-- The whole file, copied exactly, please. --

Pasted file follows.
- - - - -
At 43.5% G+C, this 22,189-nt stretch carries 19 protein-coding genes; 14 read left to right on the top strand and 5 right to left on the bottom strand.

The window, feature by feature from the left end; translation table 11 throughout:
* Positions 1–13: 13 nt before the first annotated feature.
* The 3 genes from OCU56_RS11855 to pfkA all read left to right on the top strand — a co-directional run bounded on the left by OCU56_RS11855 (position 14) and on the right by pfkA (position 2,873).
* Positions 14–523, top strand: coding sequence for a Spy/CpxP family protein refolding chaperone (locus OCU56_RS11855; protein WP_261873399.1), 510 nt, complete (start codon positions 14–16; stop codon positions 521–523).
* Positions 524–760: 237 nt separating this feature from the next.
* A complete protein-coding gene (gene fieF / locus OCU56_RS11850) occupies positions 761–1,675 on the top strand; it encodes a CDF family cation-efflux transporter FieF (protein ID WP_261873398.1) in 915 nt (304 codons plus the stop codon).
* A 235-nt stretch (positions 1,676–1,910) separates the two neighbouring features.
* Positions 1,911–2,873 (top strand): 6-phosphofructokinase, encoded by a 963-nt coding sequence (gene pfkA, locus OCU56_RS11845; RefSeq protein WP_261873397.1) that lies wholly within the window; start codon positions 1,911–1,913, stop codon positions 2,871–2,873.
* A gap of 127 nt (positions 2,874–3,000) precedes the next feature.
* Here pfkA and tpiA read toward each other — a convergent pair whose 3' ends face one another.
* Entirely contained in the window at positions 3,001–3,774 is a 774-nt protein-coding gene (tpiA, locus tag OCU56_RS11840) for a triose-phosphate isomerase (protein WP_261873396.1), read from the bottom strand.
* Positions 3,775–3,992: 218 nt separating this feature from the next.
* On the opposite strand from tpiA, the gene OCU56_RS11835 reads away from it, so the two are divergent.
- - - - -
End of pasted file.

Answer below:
At 43.5% G+C, this 22,189-nt stretch carries 19 protein-coding genes; 14 read left to right on the top strand and 5 right to left on the bottom strand.

The window, feature by feature from the left end; translation table 11 throughout:
* Positions 1–13: 13 nt before the first annotated feature.
* The 3 genes from OCU56_RS11855 to pfkA all read left to right on the top strand — a co-directional run bounded on the left by OCU56_RS11855 (position 14) and on the right by pfkA (position 2,873).
* Positions 14–523, top strand: coding sequence for a Spy/CpxP family protein refolding chaperone (locus OCU56_RS11855; protein WP_261873399.1), 510 nt, complete (start codon positions 14–16; stop codon positions 521–523).
* Positions 524–760: 237 nt separating this feature from the next.
* A complete protein-coding gene (gene fieF / locus OCU56_RS11850) occupies positions 761–1,675 on the top strand; it encodes a CDF family cation-efflux transporter FieF (protein ID WP_261873398.1) in 915 nt (304 codons plus the stop codon).
* A 235-nt stretch (positions 1,676–1,910) separates the two neighbouring features.
* Positions 1,911–2,873 (top strand): 6-phosphofructokinase, encoded by a 963-nt coding sequence (gene pfkA, locus OCU56_RS11845; RefSeq protein WP_261873397.1) that lies wholly within the window; start codon positions 1,911–1,913, stop codon positions 2,871–2,873.
* A gap of 127 nt (positions 2,874–3,000) precedes the next feature.
* Here pfkA and tpiA read toward each other — a convergent pair whose 3' ends face one another.
* Entirely contained in the window at positions 3,001–3,774 is a 774-nt protein-coding gene (tpiA, locus tag OCU56_RS11840) for a triose-phosphate isomerase (protein WP_261873396.1), read from the bottom strand.
* Positions 3,775–3,992: 218 nt separating this feature from the next.
* On the opposite strand from tpiA, the gene OCU56_RS11835 reads away from it, so the two are divergent.